REEP Project Researchers: Dr Hana Ross, Ms Nicole Vellios, Ms Kirsten van der Zee, Ms Megan Little and Mr Zunda Chisha.
Project Partners: The Cancer Research UK (CRUK), Global Alliance for Chronic Diseases (GACD), and DataFirst.
Purpose: Study the impact of tax and price policy on illicit cigarette trade in selected low and middle income countries.
REEP (formerly the ETCP) was chosen by the Cancer Research UK (CRUK) to lead a 39 month project starting in November 2016, to investigate the relationship between tobacco tax increases and the illicit trade in cigarettes in four low- and middle-income countries (LMICs).
The aims of this study were two-fold. The first was to contribute to existing knowledge regarding excise tobacco taxes and illicit tobacco trade in LMICs, and the second was to develop in-country capacity in LMICs around measuring the size of illicit tobacco market, by establishing a close working relationship between REEP and the in-country teams.
The tobacco industry lobbies extensively against tax increases, arguing that these drive up illicit trade in tobacco. This makes providing empirical evidence on actual market responses to higher taxes imperative. If tax increases do not substantially change the magnitude and the nature of illicit tobacco trade, the industry arguments have little ground - and governments will meet their revenue targets. Empirical evidence shows that higher taxes improve public health, even in the presence of illicit trade market, by lowering demand through higher prices leading to lower smoking prevalence.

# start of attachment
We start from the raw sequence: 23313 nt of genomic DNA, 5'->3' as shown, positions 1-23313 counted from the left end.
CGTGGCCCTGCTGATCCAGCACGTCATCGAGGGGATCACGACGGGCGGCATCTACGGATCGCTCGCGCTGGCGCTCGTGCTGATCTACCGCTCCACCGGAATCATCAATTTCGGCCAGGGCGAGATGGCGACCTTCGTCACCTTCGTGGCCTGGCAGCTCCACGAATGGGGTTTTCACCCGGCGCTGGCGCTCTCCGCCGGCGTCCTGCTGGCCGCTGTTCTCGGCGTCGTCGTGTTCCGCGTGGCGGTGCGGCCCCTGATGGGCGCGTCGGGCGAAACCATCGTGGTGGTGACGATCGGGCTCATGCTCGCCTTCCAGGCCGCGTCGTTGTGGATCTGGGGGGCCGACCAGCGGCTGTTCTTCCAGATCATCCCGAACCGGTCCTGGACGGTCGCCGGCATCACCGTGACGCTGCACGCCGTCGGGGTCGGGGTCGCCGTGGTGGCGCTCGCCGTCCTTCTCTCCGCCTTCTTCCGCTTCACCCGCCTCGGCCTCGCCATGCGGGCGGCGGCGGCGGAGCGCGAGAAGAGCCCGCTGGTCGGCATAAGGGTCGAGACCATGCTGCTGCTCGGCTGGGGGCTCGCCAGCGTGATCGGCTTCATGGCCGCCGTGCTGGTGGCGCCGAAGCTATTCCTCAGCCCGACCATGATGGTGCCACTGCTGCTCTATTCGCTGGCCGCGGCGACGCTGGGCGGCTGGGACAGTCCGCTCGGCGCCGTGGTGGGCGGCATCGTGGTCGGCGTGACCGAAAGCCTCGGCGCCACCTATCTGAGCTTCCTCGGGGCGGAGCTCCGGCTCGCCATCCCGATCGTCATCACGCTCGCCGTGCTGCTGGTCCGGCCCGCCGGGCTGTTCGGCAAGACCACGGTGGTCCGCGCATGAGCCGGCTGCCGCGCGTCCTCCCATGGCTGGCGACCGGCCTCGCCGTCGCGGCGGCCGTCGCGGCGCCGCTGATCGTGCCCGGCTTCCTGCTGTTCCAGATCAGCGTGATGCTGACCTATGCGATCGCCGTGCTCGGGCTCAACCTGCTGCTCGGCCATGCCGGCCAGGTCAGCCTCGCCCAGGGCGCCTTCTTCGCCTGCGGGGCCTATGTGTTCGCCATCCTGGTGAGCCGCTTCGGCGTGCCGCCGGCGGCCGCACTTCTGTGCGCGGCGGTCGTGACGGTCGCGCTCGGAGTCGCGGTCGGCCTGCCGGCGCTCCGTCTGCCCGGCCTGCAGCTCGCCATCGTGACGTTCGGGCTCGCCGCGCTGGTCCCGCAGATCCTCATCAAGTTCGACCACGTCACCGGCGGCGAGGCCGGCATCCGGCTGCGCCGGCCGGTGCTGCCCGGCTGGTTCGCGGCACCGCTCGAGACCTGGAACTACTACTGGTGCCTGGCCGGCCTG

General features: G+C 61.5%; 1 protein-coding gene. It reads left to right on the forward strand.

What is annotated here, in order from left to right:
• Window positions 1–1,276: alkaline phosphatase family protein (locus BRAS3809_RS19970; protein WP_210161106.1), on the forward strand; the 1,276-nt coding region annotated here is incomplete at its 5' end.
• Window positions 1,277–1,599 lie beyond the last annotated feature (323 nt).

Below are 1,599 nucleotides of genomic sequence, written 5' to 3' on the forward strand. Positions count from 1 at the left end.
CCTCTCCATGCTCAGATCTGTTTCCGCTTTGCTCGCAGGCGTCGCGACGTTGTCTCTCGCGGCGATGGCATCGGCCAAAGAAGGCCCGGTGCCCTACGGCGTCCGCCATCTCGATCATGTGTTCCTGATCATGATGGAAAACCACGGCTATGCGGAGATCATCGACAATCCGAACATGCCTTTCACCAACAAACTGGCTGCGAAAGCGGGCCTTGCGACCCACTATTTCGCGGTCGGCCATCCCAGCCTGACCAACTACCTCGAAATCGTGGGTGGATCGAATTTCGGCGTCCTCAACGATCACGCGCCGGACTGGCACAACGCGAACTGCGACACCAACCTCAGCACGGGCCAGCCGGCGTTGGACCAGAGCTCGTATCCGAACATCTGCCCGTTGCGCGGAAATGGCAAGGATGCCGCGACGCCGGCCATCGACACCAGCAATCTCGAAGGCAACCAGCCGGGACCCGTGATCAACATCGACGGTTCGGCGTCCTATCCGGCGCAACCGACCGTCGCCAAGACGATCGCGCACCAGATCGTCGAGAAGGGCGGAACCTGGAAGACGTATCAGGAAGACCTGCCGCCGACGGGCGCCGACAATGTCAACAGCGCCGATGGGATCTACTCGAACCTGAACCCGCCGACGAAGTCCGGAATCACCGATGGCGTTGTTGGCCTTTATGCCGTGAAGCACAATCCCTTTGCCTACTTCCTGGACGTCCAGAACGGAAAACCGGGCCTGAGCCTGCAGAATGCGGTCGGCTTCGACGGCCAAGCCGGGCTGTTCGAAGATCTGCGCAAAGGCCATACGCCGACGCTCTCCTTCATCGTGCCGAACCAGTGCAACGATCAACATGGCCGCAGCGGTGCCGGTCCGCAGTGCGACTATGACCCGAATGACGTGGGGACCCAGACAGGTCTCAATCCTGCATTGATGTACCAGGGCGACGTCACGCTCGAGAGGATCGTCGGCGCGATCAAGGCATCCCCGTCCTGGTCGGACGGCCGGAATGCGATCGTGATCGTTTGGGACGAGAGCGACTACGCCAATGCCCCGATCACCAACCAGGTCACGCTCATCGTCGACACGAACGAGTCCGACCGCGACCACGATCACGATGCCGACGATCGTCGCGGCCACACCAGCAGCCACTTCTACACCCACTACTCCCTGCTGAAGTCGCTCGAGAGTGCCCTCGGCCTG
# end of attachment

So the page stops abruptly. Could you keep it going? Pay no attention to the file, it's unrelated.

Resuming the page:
We identified four countries in which a tax increase was anticipated between 2017 and 2018, and worked closely with in-country teams to capture data on the size of illicit cigarette market pre and post a tax increase. The methodology varied by country to accommodate local conditions, but included examining cigarette packs (discarded or from retail outlets/smokers), surveying tobacco users for self-reported pack features, comparing tax-paid sales with consumption estimated from surveys (gap analysis), and econometric modelling of cigarette demand through regression analysis. The analysis of the pre- and post-tax increase data revealed the extent to which tax increases in the four countries affected illicit trade.
Evidence from this project has been published in the special issue of Tobacco Control journal:
- Little M, Ross H, Bakhturidze G, et al. Illicit tobacco trade in Georgia: prevalence and perceptions. [18 January 2019]
- Ross, H., van Walbeek, C. and Vellios, N. Illicit cigarette trade in South Africa: 2002–2017 [August, 2019]
- Chisha Z, Janneh ML, Ross H. Consumption of legal and illegal cigarettes in the Gambia. [30 May 2019]
- Ross H, Vellios N, Batmunkh T, et al. Impact of tax increases on illicit cigarette trade in Mongolia. [19 June 2019]
- van der Zee K, Vellios N, van Walbeek C, et al. The illicit cigarette market in six South African townships. [11 March 2020]
In addition to publishing the results in Tobacco Control, the results were disseminated through media briefings, webinars, workshops, policy briefs and conference presentations (for example, read more here). This facilitated REEP's engagement with policy makers and researchers in LMICs.
REEP is also leveraging its status as the FCTC Secretariat Knowledge Hub for further dissemination. The datasets from the project are available via the DATA project and via a publication: Rossouw L, Vellios N. Dataset on Discarded Cigarette Packs in Mongolia. Data in Brief. October 2019. Vol. 26. doi.org/10.1016/j.dib.2019.104452.